The Committee also noted that it sent a number of people to the Justice Department for review. This process doesn't look like it will be ending anytime soon, and will continue to expose the dirty tactics used to take down a well-qualified candidate. Justice Kavanaugh is now a deserved member of the Supreme Court.
On Friday, the Senate Judiciary Committee released a 414-page document presenting its summary report and exhibits regarding the allegations of sexual misconduct against now-Supreme Court Justice Brett Kavanaugh. In the 28-page summary of its findings, the committee explained that after speaking with 45 individuals and taking 25 written statements, it did not find "any evidence to substantiate or corroborate any of the allegations" against Kavanaugh.
"The revelation of last minute allegations tested the committee in many ways," said Senate Judiciary Committee Chair Chuck Grassley (R-IA) in a statement Friday. "But these investigative efforts rose to the occasion and were critical to helping us obtain the truth. This was a serious and thorough investigation that left no stone unturned in our pursuit of the facts. In the end, there was no credible evidence to support the allegations against the nominee."
In its announcement of the report, the committee notes that its investigators "spoke with 45 individuals and took 25 written statements relating to the various allegations made in the course of the Supreme Court confirmation process." Citing the supplementary FBI investigation ordered by the committee, the committee states that neither found "any evidence to substantiate or corroborate any of the allegations."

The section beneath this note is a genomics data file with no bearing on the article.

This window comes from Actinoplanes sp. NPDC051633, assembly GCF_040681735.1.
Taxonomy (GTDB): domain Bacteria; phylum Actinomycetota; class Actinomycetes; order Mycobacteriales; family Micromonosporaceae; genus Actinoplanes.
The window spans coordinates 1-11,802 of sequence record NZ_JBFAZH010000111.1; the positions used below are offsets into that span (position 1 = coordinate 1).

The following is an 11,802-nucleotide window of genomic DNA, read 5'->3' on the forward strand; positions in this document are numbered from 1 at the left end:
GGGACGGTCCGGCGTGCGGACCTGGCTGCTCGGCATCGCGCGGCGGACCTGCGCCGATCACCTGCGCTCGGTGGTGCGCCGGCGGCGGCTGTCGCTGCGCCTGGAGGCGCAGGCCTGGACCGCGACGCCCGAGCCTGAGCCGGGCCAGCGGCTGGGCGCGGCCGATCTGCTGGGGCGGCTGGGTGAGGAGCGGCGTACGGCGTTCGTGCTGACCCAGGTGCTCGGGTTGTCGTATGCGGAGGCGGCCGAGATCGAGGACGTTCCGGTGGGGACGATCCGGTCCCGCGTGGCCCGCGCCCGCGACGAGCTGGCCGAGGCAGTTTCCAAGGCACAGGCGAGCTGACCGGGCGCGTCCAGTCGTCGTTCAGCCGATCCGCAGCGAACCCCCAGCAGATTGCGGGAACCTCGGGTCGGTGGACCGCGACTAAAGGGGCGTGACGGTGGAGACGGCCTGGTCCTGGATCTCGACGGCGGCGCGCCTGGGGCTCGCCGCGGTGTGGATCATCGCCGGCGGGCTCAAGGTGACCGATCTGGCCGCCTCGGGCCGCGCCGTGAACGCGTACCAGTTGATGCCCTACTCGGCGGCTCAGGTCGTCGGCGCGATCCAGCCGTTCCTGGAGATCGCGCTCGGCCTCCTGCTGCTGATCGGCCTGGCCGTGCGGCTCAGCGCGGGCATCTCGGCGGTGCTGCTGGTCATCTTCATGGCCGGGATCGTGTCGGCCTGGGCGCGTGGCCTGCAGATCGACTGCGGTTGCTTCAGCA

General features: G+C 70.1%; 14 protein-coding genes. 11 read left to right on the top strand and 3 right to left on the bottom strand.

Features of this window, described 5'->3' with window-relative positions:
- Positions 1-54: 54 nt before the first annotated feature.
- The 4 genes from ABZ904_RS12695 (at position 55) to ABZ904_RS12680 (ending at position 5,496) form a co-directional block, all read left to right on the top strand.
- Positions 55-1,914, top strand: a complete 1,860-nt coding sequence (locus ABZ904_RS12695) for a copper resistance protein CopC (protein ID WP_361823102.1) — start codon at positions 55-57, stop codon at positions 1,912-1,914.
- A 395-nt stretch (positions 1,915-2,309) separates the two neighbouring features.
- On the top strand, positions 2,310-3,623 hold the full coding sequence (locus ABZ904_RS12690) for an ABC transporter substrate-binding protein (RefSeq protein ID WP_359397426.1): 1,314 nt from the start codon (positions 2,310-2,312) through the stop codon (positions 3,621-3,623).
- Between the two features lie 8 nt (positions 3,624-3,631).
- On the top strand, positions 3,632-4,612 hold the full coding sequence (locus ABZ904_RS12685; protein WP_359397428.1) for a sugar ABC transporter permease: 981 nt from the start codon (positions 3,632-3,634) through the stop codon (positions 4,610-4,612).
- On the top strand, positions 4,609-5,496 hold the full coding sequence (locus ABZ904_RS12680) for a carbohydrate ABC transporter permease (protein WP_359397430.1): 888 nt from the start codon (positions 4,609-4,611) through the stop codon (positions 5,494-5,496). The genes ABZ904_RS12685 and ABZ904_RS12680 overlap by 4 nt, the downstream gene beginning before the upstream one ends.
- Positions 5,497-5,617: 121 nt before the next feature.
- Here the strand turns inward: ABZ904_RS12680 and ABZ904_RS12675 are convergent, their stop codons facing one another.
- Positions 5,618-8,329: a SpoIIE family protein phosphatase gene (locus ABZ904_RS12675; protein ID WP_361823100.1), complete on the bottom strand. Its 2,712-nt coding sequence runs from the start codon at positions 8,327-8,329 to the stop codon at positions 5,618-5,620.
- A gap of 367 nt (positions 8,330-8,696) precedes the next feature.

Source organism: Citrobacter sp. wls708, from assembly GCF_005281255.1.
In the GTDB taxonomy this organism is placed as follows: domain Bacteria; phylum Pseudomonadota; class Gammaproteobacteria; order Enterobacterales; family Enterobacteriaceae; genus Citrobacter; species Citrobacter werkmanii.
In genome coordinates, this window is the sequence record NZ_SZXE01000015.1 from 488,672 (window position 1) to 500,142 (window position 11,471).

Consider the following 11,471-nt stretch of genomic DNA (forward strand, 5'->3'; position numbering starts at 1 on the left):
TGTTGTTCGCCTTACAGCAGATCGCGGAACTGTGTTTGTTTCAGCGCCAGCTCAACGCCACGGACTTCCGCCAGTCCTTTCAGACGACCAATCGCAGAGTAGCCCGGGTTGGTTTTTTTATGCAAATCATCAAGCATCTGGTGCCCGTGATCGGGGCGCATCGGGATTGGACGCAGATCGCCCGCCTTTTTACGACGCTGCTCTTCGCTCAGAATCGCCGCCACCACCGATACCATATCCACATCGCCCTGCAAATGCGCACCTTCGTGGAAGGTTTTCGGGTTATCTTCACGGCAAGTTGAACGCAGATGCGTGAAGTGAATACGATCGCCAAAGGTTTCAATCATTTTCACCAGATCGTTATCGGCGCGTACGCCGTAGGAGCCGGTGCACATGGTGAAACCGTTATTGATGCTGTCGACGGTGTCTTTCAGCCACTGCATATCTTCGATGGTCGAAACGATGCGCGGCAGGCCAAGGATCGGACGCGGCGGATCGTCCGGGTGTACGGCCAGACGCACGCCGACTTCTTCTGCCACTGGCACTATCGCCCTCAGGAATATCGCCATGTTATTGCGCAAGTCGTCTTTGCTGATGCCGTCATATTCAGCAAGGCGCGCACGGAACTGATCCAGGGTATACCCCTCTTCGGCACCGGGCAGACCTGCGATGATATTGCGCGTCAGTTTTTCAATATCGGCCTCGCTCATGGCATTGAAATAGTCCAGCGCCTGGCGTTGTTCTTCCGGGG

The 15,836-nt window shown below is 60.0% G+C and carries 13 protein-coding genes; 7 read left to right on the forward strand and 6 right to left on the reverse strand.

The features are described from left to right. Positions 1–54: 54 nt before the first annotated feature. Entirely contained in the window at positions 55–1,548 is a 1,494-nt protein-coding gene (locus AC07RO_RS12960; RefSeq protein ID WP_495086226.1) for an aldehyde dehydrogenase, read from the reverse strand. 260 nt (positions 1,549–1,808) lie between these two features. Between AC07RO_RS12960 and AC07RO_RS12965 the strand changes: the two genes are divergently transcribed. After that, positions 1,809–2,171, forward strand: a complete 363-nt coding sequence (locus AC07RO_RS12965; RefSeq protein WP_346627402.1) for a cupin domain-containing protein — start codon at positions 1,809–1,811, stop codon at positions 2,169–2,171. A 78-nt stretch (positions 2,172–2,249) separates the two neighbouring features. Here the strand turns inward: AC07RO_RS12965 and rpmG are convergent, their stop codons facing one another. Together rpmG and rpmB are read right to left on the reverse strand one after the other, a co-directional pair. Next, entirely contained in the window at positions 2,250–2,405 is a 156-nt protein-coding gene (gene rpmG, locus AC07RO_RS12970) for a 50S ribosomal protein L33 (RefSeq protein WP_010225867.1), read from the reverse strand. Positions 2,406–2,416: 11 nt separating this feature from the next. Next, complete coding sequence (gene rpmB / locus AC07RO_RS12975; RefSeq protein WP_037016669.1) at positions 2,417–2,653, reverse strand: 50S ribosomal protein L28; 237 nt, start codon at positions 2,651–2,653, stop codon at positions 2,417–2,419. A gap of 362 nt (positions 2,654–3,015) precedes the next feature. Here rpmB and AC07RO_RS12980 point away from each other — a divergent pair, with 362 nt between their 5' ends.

"Despite the Committee’s best efforts to ensure a timely and thorough review, an eleventh-hour news report released the day before a scheduled Committee vote on Justice Kavanaugh’s nomination disrupted the Senate’s exhaustive confirmation process," the committee states after summarizing the extensive background review of nominee it conducted. "On September 12, 2018, the media reported that Ranking Member Feinstein possessed a letter from an unidentified woman detailing an incident involving her and Justice Kavanaugh when they were in high school. As details of that allegation unfolded, the Committee’s Majority Nominations Unit paired with the Committee’s Oversight and Investigations Unit to investigate the allegations. These joint efforts, with up to 40 attorneys, law clerks, and other professionals from the Chairman’s staff, continued over the following month as the Committee received several additional allegations of sexual misconduct."